Erstwhile waste rock from abandoned and closed mines in the eastern Adirondack Mountains, New York, may prove valuable source for rare earth elements, said a newly published research after USGS found it following two of its recent surveys.
Rare earth elements are critical for advanced technologies such as cell phones, supermagnets, computers, medical apparatus, renewable energies and advanced defense systems, which are mostly produced in China.
The results from airborne and ground surveys conducted by the U.S. Geological Survey and collaborators. “The possibility of accessing rare earth elements from mine waste and mill tailings is attractive partly because the minerals have already been excavated from the ground,” said USGS scientist Ryan Taylor, who led analyses of rock samples here.
USGS scientists were able to detect both mineral deposits and larger mill tailings piles from airplane surveys of old iron mines in December 2015 and analyzed samples that showed rare earth minerals from the deposits, waste and mill tailings.
In the 1800s and 1900s, the eastern Adirondack Mountains in upstate New York were heavily mined for iron, which played a key role in industrialization of the Northeast prior to and during World War II. The mining activities left behind piles of waste rock and mill tailings (the residuals of ore processing) throughout the region.
“This inspired the USGS, New York state, and local groups to work together to analyze waste rock and tailings,” said USGS Director Dr. Jim Reilly. “We look forward to future collaborations with them and potentially other states in this emerging area of study.”
What are rare earth minerals?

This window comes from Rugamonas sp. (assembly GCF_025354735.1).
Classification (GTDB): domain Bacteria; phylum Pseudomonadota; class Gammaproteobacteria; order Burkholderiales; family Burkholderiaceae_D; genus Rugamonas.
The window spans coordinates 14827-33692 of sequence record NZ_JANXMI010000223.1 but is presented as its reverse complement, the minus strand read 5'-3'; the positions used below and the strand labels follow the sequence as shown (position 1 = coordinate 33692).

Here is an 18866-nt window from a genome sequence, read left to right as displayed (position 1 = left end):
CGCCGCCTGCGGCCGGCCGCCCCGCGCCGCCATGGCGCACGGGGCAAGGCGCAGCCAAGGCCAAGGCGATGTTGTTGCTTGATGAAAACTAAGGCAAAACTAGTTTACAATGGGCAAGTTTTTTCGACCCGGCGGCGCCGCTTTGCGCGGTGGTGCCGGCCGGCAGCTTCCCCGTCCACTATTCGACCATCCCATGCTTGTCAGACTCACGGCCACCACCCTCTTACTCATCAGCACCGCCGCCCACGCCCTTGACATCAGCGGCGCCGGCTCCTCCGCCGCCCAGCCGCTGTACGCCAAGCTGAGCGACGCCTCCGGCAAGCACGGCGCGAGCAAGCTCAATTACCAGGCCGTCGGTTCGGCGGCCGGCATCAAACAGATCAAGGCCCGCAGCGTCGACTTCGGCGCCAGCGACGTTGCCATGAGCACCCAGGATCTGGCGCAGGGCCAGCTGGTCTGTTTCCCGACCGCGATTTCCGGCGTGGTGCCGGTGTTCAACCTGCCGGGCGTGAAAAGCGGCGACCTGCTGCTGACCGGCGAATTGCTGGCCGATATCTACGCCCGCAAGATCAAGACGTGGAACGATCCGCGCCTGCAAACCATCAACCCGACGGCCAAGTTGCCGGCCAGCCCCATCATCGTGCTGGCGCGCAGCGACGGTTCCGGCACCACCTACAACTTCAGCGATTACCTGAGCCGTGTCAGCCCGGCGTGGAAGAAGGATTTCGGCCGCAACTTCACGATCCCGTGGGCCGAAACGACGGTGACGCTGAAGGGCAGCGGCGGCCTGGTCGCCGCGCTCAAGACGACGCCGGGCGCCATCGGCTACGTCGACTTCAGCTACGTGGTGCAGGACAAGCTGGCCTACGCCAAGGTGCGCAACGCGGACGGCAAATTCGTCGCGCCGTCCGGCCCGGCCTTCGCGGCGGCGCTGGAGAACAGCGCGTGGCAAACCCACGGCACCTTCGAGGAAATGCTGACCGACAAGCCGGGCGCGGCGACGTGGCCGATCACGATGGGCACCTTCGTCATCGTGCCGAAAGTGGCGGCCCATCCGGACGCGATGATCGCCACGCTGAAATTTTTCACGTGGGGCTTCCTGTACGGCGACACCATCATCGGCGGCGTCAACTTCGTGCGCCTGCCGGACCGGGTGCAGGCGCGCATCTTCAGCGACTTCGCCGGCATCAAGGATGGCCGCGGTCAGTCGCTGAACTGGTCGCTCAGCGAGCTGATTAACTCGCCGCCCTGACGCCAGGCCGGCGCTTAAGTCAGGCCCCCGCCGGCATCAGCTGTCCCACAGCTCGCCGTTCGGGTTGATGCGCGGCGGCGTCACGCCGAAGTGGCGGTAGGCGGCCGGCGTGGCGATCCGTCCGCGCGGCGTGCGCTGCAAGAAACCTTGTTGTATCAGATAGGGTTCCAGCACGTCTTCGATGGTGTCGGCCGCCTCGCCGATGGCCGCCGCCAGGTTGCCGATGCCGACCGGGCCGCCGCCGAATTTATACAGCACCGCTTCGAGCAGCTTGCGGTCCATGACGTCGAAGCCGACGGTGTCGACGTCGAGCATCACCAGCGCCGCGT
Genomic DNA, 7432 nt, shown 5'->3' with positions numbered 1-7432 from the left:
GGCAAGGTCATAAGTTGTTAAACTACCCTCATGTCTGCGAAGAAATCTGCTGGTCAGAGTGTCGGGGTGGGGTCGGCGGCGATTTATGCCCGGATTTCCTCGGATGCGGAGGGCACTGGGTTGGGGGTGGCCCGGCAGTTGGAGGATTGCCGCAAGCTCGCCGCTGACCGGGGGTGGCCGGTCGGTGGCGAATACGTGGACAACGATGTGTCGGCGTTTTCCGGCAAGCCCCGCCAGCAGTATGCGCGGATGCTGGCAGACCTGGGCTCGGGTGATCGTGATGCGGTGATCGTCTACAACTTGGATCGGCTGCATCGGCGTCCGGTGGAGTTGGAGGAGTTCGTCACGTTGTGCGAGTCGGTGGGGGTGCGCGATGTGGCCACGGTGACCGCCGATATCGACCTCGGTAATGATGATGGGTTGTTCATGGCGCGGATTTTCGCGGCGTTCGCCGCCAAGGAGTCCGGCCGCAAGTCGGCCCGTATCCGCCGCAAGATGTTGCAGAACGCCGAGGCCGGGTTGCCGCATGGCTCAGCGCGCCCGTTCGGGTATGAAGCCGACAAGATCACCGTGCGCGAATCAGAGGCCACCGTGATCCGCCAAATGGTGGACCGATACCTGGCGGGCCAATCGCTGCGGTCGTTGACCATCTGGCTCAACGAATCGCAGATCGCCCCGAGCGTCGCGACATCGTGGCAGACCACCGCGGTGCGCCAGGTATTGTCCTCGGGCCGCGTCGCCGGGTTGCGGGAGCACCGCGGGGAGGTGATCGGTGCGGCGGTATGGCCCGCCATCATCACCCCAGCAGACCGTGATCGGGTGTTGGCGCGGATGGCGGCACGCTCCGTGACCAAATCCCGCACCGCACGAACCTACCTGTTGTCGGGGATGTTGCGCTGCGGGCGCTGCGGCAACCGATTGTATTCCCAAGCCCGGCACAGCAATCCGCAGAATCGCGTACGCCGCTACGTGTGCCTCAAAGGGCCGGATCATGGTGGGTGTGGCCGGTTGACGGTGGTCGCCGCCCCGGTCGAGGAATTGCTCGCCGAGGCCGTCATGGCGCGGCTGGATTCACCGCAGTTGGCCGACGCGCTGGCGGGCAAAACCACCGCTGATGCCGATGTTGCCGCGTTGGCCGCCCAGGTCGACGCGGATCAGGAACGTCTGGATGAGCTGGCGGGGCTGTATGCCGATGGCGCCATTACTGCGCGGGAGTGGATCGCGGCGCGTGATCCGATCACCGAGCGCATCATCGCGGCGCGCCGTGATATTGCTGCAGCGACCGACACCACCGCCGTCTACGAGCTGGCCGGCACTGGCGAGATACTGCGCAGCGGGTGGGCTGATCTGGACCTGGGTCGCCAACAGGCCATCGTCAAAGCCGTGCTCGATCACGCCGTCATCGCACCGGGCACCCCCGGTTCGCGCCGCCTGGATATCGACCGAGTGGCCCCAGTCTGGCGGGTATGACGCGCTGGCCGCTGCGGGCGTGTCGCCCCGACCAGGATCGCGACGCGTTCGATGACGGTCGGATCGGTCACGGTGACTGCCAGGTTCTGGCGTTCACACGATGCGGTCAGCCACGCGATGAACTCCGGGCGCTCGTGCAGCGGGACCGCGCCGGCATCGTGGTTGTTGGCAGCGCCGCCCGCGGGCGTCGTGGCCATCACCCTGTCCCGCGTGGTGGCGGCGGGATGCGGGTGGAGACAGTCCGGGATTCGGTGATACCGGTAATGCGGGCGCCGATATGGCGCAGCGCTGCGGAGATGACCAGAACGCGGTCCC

The rare earth elements are mostly contained in millimeter-size crystals known as fluorapatite in deposits of iron ore. When the iron was mined, the fluorapatite was usually left behind as waste since it was considered an unwanted impurity. But over a period, these waste products gained value and the fluorapatite has elevated levels of heavy rare earth elements such as gadolinium, which is used in medical imaging; terbium, which is used in cell phones; and yttrium, which is used in lasers.
The amount of total rare earth elements varies from deposit to deposit, but each deposit is enriched in the heavy rare earth elements. Total rare earth elements range from zero to nearly 2.2% for the waste and tailings piles and zero to nearly 4.8% for ore. It may be seemingly low, but these concentrations indicate significant potential, with the higher grades even comparable to other heavy rare earth element deposits, such as the clay deposits in South China, which are one of the primary sources for China’s rare earth elements and the primary source of the world’s heavy rare earth elements.
“There may be some challenges to processing the tailings for rare earth elements,” said USGS scientist and project chief Anji Shah. “While the fluorapatite contains recoverable rare earth elements, it also contains thorium, a weakly radioactive element which has economic uses but also requires careful handling.”
That thorium, however, makes mill tailings easier to locate by airplane surveys since natural, low-level radioactivity can be seen on the images, Shah explained. When these airplane surveys were conducted for detecting the iron ore bodies based on subtle variations in Earth’s magnetic field from the sky, the researchers created 3D models showing the size and shape of the deposits beneath Earth’s surface.
Three-dimensional model of the iron ore deposits in eastern Adirondack Mountains, New York. Pink areas show high magnetic susceptibility, representing ore bodies. Small gray spheres represent known mines.
In addition to mine tailings in the Adirondacks, the USGS is looking into rare earth element occurrences elsewhere in the US, such as in clays in the Southeast or phosphate rocks throughout the U.S. Efforts to map rare earth-bearing formations are also ongoing at the rare earth mine in Mountain Pass, California too.